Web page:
After we left Togo, we went to Ghana for two days before heading home. We drove across the country along the coastal road to the slave castles in Elmina and Cape Coast. There are no detailed records to show how many people passed through those castles and others nearby, but it was millions. A classmate who missed the trip because of family illness, Fletcher Word, almost certainly has ancestors who left Africa through those castles. I was ashamed to be there, and more ashamed to be there without Fletcher; I felt like an intruder in his private family agony. It was deeply disturbing, to put it mildly, to see the pitch-dark dungeons with their encrusted-shit floors where men and women, children of God, were collected and processed for shipment, and then to go 30 feet up to the chapels where Christians sang God’s praises and preached about his love and mercy. God and his beloved people weren’t absent, weren’t confused – and weren’t upstairs.

People I met at Cape Coast remember the Obamas visiting there, and they recalled with emotions I couldn’t interpret that Michele Obama came out of the castle weeping. That was oddly freeing for me: I felt that she gave me permission to visit. (What are you doing here, yobo? It’s okay: I’m with her.)

O God, you who made us and designed our hearts, open our minds and hearts. All that brutality, carried out by Christians with their chapels and preachers: how did that happen?

That’s not a rhetorical question. For sure, I can’t answer fully; but for sure, I can answer in part. Amidst so many gravely evil actions, there were also some gravely evil omissions. When European explorers trying to find a sea route to India sailed south past Morocco, then on toward the equator, then turned east along the Gold and Ivory Coast, and then on and on, they met strangers. It is the clear and forceful teaching of Scripture and the Fathers of the Church that when we meet a stranger, we are invited to meet God, to learn something new about his majesty and splendor and wonder. But that teaching was smudged, obscured, neglected, hidden in the mists. The butchery and brutality and genocides that followed – the slave trade of the next centuries – began with sins against hospitality. The Europeans didn’t rejoice at the meeting, bow at the greeting. These black things that resemble black Saint Augustine of Hippo? They aren’t our brothers and sisters. They are things; they are a source of revenue.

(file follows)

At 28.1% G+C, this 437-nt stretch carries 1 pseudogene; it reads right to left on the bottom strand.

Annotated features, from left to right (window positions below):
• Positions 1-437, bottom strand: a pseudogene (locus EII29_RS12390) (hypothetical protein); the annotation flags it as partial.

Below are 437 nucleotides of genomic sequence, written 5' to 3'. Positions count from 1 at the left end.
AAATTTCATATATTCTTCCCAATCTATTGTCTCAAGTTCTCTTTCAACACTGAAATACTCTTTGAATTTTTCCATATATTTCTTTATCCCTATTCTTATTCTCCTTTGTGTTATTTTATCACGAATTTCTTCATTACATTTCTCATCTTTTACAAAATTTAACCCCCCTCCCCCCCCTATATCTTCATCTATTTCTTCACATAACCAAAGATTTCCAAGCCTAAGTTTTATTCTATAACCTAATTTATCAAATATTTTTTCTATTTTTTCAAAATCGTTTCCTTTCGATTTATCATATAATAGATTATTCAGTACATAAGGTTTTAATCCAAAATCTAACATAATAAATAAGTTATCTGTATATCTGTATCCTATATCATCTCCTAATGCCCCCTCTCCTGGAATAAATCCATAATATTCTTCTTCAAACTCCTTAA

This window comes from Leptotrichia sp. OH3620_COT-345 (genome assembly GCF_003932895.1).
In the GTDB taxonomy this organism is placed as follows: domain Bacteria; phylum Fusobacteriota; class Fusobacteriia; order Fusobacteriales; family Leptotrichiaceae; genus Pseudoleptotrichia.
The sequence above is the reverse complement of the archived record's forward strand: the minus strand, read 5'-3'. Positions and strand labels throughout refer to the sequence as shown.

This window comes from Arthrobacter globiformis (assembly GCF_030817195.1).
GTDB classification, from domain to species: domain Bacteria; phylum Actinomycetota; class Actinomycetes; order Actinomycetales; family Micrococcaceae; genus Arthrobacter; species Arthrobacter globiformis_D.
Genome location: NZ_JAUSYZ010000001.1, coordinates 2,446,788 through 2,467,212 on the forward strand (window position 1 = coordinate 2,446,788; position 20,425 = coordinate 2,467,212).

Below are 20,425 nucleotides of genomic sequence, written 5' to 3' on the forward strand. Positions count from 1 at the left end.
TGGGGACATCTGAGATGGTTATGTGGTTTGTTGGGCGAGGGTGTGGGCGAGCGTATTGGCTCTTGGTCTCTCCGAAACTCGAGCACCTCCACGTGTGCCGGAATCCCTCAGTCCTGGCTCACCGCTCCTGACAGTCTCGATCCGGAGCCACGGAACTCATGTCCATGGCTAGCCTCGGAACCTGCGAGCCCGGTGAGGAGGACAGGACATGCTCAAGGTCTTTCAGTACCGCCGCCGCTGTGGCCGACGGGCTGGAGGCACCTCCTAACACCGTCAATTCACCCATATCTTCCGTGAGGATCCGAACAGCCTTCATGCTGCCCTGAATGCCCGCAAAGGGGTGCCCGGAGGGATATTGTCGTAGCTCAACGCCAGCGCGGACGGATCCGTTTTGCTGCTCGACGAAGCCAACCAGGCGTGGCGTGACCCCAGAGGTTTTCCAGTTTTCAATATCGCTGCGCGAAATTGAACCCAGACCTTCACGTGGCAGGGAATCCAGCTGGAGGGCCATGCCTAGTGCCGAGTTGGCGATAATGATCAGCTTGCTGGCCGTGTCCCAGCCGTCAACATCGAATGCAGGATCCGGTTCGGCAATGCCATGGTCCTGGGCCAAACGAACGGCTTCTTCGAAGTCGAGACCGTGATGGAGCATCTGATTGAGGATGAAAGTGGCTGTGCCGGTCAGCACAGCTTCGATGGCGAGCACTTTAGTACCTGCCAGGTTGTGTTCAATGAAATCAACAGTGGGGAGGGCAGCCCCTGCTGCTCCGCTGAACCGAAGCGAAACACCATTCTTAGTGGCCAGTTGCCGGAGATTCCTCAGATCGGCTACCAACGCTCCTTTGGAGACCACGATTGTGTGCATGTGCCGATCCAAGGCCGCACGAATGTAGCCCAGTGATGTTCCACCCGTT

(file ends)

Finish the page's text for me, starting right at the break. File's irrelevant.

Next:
What was supposed to happen then? Great civilizations were supposed to learn from each other.

Final thoughts

In Togo, Fr. Bill has been doing a hundred different things, including digging wells and pouring out fresh clean water. What a gift that is! And the people of Togo have responded in a hundred different ways, with joy and music and dancing and calm intelligence. And they teach us, if we will learn, the meaning of a love that is erupts from the depths of God’s burning heart, a virtue that is fundamental to Christianity, a practice that is central to civilization – a habit of thought and action that we, in our pride, have forgotten, just forgotten! They will teach us hospitality.

Come see the wonders of creation, scream the children of Atchanve. Come quickly! Strangers! Oh, come take their hands! What joy, what fun, what earth-shattering delight! Yoboes, with ears on their elbows! Oh, come!


To learn more about the Togo Mission and to contribute to their work, please visit TogoMissionParish.org.

Image: The villagers at Agbatehe (a village close to Atchanve) waving their thanks for their new well.

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  1. Joaquin Mejia says:

    Since, I live in the Philippines, I do not need to leave my country to see the kind of poverty Africa has. We also have a history of Christians that failed to be good examples. During the Spanish colonial period, the friars were very powerful and oftentimes, cruel. Thanks for sharing your experience of Togo, by the way. It was nice to read.